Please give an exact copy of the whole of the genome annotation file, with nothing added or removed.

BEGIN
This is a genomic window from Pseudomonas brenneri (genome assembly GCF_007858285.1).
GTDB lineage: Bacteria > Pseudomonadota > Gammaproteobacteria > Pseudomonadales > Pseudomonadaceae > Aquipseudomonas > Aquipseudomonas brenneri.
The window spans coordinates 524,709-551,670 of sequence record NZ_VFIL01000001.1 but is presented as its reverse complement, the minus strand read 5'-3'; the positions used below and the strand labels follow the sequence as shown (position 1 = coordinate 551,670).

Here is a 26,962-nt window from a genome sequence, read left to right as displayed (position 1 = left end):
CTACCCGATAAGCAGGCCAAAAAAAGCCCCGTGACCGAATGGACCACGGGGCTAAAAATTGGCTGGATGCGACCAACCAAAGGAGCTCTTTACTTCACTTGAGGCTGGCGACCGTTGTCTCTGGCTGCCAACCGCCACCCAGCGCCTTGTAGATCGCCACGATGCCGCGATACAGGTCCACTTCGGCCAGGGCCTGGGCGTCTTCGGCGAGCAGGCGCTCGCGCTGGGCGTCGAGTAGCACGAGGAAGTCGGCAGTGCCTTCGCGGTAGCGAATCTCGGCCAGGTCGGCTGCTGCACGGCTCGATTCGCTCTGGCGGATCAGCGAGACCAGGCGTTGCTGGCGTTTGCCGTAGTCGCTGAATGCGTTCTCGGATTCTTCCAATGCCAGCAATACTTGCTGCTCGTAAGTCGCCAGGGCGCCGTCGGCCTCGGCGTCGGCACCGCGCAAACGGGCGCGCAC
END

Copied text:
This is a genomic window from Pseudomonas brenneri (genome assembly GCF_007858285.1).
GTDB lineage: Bacteria > Pseudomonadota > Gammaproteobacteria > Pseudomonadales > Pseudomonadaceae > Aquipseudomonas > Aquipseudomonas brenneri.
The window spans coordinates 524,709-551,670 of sequence record NZ_VFIL01000001.1 but is presented as its reverse complement, the minus strand read 5'-3'; the positions used below and the strand labels follow the sequence as shown (position 1 = coordinate 551,670).

Here is a 26,962-nt window from a genome sequence, read left to right as displayed (position 1 = left end):
CTACCCGATAAGCAGGCCAAAAAAAGCCCCGTGACCGAATGGACCACGGGGCTAAAAATTGGCTGGATGCGACCAACCAAAGGAGCTCTTTACTTCACTTGAGGCTGGCGACCGTTGTCTCTGGCTGCCAACCGCCACCCAGCGCCTTGTAGATCGCCACGATGCCGCGATACAGGTCCACTTCGGCCAGGGCCTGGGCGTCTTCGGCGAGCAGGCGCTCGCGCTGGGCGTCGAGTAGCACGAGGAAGTCGGCAGTGCCTTCGCGGTAGCGAATCTCGGCCAGGTCGGCTGCTGCACGGCTCGATTCGCTCTGGCGGATCAGCGAGACCAGGCGTTGCTGGCGTTTGCCGTAGTCGCTGAATGCGTTCTCGGATTCTTCCAATGCCAGCAATACTTGCTGCTCGTAAGTCGCCAGGGCGCCGTCGGCCTCGGCGTCGGCACCGCGCAAACGGGCGCGCAC